Kela Ivonye says being from Nigeria is a privilege when it comes to the startup world.

Ivonye founded the Louisville company Mailhaven after a missed package cost him $250. Mailhaven is a smart mailbox and app that enables users to track packages, get real-time notifications and secure important deliveries.

His penchant for transportation — and interest in climate change — led him to entrepreneurship.

I chatted with Ivonye about the intersection of transit and tech and how being West African is a plus in business. Listen to our conversation in the player above.

On his love affair with mail and delivery:

“So, mail and delivery is definitely not your traditional sexy tech stuff, but the reason I love this is I always loved transportation. Right from when I was young I used to with the play toys, I would have a huge map on my table and say, ‘Hey play soldiers, we’re going to get from here to here.’

“Loving maps and loving how things move around got me into delivery.”

On being an entrepreneur since childhood: 

“The first business I remember was when I was 12 in boarding school. I had a bunch of my uncles buy me Game Boys, so I had two or three Game Boys.

“And I took the Game Boy and I got my cousin to be the enforcer, and people would rent the Game Boy hourly or daily and then they’ll pay me. I’d get my cousin to pick up the money and then we split it.”

How school helped with entrepreneurship:

“School was never a waste of time for me. I loved school. I thought I was going to be a professor even though I had an entrepreneurial mindset. But the best thing about school, like for an entrepreneur, is a bunch of my co-founders, I met them in school.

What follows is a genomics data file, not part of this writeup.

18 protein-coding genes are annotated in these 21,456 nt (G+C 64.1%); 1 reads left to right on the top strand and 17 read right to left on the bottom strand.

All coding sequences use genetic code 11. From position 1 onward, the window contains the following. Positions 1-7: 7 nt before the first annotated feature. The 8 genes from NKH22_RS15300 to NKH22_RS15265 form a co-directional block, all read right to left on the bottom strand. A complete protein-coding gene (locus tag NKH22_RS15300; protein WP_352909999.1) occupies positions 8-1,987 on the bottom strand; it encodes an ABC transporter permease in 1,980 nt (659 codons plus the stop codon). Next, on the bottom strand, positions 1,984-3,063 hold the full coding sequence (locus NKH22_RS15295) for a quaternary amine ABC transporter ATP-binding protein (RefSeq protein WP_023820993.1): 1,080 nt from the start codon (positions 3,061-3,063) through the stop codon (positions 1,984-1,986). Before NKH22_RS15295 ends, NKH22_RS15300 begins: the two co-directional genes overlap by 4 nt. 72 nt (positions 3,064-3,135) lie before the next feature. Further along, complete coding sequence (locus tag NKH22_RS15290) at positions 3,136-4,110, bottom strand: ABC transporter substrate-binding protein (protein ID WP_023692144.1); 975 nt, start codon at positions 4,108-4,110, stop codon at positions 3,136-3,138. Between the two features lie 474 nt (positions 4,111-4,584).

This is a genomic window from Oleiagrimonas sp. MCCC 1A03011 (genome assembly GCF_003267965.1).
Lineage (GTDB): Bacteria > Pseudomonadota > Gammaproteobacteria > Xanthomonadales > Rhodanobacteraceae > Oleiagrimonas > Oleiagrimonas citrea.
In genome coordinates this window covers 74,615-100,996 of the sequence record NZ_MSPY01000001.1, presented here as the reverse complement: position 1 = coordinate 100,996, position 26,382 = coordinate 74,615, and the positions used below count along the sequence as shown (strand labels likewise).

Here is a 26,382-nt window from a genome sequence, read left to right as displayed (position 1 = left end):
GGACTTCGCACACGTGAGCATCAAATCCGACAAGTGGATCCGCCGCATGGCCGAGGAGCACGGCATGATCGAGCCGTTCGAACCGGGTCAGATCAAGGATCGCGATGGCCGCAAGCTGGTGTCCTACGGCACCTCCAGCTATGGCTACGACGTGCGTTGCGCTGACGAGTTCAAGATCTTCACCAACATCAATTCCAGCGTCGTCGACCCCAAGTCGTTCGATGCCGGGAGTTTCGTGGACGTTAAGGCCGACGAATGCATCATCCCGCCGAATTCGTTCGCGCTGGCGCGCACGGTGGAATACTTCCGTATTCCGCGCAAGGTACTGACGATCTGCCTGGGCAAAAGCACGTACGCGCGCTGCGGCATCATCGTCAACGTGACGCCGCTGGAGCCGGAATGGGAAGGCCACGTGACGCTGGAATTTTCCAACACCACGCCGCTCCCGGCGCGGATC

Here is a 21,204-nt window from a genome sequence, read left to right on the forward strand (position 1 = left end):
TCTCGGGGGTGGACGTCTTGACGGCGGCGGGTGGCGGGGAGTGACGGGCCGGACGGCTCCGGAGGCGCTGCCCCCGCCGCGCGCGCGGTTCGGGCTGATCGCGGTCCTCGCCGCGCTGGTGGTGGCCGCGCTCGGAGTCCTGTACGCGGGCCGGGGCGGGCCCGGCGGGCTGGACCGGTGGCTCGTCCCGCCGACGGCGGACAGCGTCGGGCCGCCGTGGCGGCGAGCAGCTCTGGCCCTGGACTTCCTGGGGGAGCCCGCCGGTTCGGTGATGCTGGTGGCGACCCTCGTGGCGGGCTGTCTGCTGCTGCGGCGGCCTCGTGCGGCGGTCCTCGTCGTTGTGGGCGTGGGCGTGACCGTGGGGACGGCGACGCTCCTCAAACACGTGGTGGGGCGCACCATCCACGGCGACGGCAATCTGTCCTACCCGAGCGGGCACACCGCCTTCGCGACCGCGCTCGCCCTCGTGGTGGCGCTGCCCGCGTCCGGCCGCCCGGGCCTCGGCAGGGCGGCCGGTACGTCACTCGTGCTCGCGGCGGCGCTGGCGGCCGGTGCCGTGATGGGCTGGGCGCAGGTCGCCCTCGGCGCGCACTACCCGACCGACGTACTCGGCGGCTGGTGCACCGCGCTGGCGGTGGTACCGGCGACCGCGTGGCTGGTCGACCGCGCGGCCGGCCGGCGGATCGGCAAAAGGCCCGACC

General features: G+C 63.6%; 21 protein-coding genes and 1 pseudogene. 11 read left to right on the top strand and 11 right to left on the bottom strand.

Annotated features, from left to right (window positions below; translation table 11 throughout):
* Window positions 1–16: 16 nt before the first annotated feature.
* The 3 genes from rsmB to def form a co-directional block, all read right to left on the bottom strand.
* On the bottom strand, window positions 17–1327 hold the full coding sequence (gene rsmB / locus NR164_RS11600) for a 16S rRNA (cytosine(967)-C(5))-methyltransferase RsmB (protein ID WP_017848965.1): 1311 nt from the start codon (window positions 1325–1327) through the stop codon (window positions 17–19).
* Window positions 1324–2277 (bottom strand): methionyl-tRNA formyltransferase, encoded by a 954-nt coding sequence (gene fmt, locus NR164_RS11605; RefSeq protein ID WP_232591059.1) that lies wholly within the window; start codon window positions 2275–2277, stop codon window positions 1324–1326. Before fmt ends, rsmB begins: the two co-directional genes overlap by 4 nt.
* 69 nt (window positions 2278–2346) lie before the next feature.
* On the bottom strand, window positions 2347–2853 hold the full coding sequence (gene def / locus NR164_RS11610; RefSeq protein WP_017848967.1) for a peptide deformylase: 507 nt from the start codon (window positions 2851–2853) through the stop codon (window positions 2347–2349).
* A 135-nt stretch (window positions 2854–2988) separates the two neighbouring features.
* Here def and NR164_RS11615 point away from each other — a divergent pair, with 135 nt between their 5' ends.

“I think the really important thing in going to college, which I think every entrepreneur should do is, that is the best place to find your co-founder. You know what that person does in class, you know how they act, you have interactions with them before you decide to start a company together.”

Being from Lagos, Nigeria is an advantage in business:

“If you can make it there, you can make it anywhere. Whenever people say ‘oh, this is a challenge,’ I say ‘hey, I lived in Lagos, man. I don’t know what you’re talking about.’ You’ve got that developing nation feel, but also you got the hustle and bustle of a mega-city. If you’re not from a rich family it’s usually hard. That kind of hustle mentality is what I took away from there.”

This interview is part of From the Ground Up, our new weekly conversation with entrepreneurs, changemakers and other innovators in Louisville. Listen to more interviews in the series here.